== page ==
Public health a crucial component of social work research, new Tulane research leader says

Susan Davies isn’t a social worker. Yet the new associate dean of research for the Tulane University School of Social Work — whose background is in public health — could not be a bigger champion of the importance of social work research.

“I’m a real fan of social work,” Davies said. “I’m a behavioral scientist trained in public health, but I have always thought of myself as a social worker wanna-be.”

As such, she sees her new role as one in which she brings the two entities together to study homelessness, suicide, teenage pregnancy, maternal mental health and other issues affecting marginalized communities.

“I have such an incredible group of scholars with expertise in all the areas that are critical to solving our most pressing problems today."

Susan Davies, associate dean of research at the Tulane School of Social Work

“It’s really important that social work and public health work together,” Davies said. “While social workers have expertise in working with individuals and families, bringing it to scale is how public health can help them. It’s important that public health and medicine recognize the unique skills that social work has on what they do.”

Davies stepped into her position Oct. 1 after nearly 30 years at the University of Alabama at Birmingham. At UAB, she directed the CDC-funded Prevention Research Center, which focuses on reducing health risks among underserved populations in Alabama and plays a lead role in the development of community-based participatory research. In addition, she had appointments in seven other centers, including the Center for AIDS Research, Minority Health Research Center and the Center for Clinical and Translational Sciences.

Much of her research has focused on reducing HIV, sexually transmitted infections and unintended pregnancy among adolescents, and she plans to bring her work to Tulane. Her studies show that there is a right way and wrong way to talk to teens about pregnancy prevention.

“You start way before the teenage years, where you don’t even need talk about condoms; you talk about future goals and aspirations and staying connected to school and finding things that you’re good at,” she said, adding that having positive future expectations is a powerful risk deterrent.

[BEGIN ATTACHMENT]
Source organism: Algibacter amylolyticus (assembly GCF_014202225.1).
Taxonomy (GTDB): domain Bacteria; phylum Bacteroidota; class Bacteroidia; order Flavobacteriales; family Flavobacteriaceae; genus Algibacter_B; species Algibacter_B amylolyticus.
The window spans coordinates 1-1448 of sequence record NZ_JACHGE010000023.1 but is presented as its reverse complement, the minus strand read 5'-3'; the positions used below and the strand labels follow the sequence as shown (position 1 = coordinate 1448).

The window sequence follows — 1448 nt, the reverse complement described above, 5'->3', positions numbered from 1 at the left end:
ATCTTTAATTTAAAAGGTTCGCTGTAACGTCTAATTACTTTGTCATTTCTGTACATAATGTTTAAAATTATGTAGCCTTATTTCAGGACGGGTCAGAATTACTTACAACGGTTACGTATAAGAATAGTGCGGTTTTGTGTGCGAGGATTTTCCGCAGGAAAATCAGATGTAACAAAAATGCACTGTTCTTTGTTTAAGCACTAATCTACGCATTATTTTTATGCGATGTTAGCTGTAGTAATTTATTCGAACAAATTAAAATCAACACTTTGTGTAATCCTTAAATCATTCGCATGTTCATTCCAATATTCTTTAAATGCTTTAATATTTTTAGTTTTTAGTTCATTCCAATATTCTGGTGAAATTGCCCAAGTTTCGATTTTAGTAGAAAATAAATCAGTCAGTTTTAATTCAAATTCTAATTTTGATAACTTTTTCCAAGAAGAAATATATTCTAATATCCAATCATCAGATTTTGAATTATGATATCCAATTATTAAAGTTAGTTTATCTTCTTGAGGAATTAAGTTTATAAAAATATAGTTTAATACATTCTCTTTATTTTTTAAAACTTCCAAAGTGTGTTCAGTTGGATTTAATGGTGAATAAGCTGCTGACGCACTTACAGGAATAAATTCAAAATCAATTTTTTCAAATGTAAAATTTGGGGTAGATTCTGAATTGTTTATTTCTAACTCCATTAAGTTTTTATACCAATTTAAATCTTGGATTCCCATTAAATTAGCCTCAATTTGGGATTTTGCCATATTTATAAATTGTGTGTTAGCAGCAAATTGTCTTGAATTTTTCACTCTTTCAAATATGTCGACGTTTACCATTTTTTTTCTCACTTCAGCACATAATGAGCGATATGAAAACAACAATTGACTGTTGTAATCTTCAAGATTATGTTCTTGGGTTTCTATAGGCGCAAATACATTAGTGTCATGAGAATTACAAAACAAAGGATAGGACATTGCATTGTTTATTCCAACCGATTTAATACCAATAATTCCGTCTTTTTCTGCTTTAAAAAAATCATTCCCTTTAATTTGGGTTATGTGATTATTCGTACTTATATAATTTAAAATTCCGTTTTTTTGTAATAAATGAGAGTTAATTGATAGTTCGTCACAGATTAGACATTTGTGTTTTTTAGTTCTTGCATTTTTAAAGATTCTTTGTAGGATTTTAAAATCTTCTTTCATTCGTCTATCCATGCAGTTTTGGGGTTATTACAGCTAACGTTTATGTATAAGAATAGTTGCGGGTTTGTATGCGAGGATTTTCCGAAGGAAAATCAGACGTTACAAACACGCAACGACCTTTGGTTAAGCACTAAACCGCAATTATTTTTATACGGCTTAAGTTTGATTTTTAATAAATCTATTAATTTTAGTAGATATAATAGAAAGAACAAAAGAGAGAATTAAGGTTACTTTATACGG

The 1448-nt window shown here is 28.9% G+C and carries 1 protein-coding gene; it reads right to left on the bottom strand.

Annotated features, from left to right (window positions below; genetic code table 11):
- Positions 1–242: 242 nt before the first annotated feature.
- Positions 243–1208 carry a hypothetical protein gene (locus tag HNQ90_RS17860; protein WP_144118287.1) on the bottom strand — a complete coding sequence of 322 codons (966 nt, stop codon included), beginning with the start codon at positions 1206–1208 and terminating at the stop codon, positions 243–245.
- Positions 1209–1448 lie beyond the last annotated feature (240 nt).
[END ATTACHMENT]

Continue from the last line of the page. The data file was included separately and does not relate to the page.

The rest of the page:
Davies also studies maternal mental health, especially among those living in poverty. “Moms are so burdened down and overwhelmed and judged that it’s hard to ask for help, but they are our best health educators, for better or worse. If we can arm them with skills and get them connected with resources, their jobs will be easier.”

Davies had been at UAB for nearly 30 years when Tulane recruited her for the associate dean of research at the School of Social Work. She wasn’t looking to move, but she was so impressed with Tulane’s commitment to advance research that makes a difference — not just at the School of Social Work but across campus — that she and her husband decided to make the move. That her children were grown and out of the house made the decision much easier, she said.

“I have such an incredible group of scholars with expertise in all the areas that are critical to solving our most pressing problems today – from healing personal or collective trauma, increasing resilience in the face of pandemics and other disasters, to addressing racial and socioeconomic inequities,” Davies said of the School of Social Work faculty. “I’m hoping to work with all faculty but especially the newer faculty to help them find their niche. It will be a fun role to have.”